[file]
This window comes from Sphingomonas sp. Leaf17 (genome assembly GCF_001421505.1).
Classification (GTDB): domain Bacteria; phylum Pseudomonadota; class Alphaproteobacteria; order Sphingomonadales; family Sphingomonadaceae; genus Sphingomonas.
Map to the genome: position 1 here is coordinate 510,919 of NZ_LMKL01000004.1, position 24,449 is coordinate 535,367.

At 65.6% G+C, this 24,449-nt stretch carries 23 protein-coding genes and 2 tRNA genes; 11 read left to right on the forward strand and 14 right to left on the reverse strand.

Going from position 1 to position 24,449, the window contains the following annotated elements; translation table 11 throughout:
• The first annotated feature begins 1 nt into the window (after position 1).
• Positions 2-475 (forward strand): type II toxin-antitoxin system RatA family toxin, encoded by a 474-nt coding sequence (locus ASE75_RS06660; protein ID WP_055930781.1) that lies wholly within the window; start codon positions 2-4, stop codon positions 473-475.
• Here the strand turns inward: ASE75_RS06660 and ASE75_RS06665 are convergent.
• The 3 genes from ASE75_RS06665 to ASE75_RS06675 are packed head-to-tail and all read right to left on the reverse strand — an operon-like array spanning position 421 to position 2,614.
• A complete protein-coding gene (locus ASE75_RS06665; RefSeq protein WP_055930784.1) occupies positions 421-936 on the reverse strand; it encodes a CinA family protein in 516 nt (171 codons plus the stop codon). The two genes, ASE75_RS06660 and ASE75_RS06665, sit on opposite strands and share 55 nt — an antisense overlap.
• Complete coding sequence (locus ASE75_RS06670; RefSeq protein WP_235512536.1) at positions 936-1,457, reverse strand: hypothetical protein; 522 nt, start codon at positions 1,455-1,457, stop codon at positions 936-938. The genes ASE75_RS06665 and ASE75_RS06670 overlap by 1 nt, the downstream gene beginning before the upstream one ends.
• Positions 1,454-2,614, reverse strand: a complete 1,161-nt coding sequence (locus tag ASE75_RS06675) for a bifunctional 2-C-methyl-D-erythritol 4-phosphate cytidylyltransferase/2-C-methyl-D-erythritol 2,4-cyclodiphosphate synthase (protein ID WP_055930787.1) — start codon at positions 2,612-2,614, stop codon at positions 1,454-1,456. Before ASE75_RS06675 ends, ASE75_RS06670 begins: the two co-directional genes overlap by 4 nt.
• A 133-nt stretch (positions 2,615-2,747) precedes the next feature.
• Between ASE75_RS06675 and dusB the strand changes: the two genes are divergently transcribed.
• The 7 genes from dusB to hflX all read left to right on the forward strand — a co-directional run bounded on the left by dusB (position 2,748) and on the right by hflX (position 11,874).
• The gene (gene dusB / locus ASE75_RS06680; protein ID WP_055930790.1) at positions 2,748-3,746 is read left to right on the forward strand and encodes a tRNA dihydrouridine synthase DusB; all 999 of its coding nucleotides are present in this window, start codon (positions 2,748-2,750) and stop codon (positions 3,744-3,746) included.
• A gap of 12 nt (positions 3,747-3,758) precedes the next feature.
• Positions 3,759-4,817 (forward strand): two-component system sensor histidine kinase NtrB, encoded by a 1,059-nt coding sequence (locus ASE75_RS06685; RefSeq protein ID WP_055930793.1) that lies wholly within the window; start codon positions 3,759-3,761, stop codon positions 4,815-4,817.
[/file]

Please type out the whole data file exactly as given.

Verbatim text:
This window comes from Sphingomonas sp. Leaf17 (genome assembly GCF_001421505.1).
Classification (GTDB): domain Bacteria; phylum Pseudomonadota; class Alphaproteobacteria; order Sphingomonadales; family Sphingomonadaceae; genus Sphingomonas.
Map to the genome: position 1 here is coordinate 510,919 of NZ_LMKL01000004.1, position 24,449 is coordinate 535,367.

At 65.6% G+C, this 24,449-nt stretch carries 23 protein-coding genes and 2 tRNA genes; 11 read left to right on the forward strand and 14 right to left on the reverse strand.

Going from position 1 to position 24,449, the window contains the following annotated elements; translation table 11 throughout:
• The first annotated feature begins 1 nt into the window (after position 1).
• Positions 2-475 (forward strand): type II toxin-antitoxin system RatA family toxin, encoded by a 474-nt coding sequence (locus ASE75_RS06660; protein ID WP_055930781.1) that lies wholly within the window; start codon positions 2-4, stop codon positions 473-475.
• Here the strand turns inward: ASE75_RS06660 and ASE75_RS06665 are convergent.
• The 3 genes from ASE75_RS06665 to ASE75_RS06675 are packed head-to-tail and all read right to left on the reverse strand — an operon-like array spanning position 421 to position 2,614.
• A complete protein-coding gene (locus ASE75_RS06665; RefSeq protein WP_055930784.1) occupies positions 421-936 on the reverse strand; it encodes a CinA family protein in 516 nt (171 codons plus the stop codon). The two genes, ASE75_RS06660 and ASE75_RS06665, sit on opposite strands and share 55 nt — an antisense overlap.
• Complete coding sequence (locus ASE75_RS06670; RefSeq protein WP_235512536.1) at positions 936-1,457, reverse strand: hypothetical protein; 522 nt, start codon at positions 1,455-1,457, stop codon at positions 936-938. The genes ASE75_RS06665 and ASE75_RS06670 overlap by 1 nt, the downstream gene beginning before the upstream one ends.
• Positions 1,454-2,614, reverse strand: a complete 1,161-nt coding sequence (locus tag ASE75_RS06675) for a bifunctional 2-C-methyl-D-erythritol 4-phosphate cytidylyltransferase/2-C-methyl-D-erythritol 2,4-cyclodiphosphate synthase (protein ID WP_055930787.1) — start codon at positions 2,612-2,614, stop codon at positions 1,454-1,456. Before ASE75_RS06675 ends, ASE75_RS06670 begins: the two co-directional genes overlap by 4 nt.
• A 133-nt stretch (positions 2,615-2,747) precedes the next feature.
• Between ASE75_RS06675 and dusB the strand changes: the two genes are divergently transcribed.
• The 7 genes from dusB to hflX all read left to right on the forward strand — a co-directional run bounded on the left by dusB (position 2,748) and on the right by hflX (position 11,874).
• The gene (gene dusB / locus ASE75_RS06680; protein ID WP_055930790.1) at positions 2,748-3,746 is read left to right on the forward strand and encodes a tRNA dihydrouridine synthase DusB; all 999 of its coding nucleotides are present in this window, start codon (positions 2,748-2,750) and stop codon (positions 3,744-3,746) included.
• A gap of 12 nt (positions 3,747-3,758) precedes the next feature.
• Positions 3,759-4,817 (forward strand): two-component system sensor histidine kinase NtrB, encoded by a 1,059-nt coding sequence (locus ASE75_RS06685; RefSeq protein ID WP_055930793.1) that lies wholly within the window; start codon positions 3,759-3,761, stop codon positions 4,815-4,817.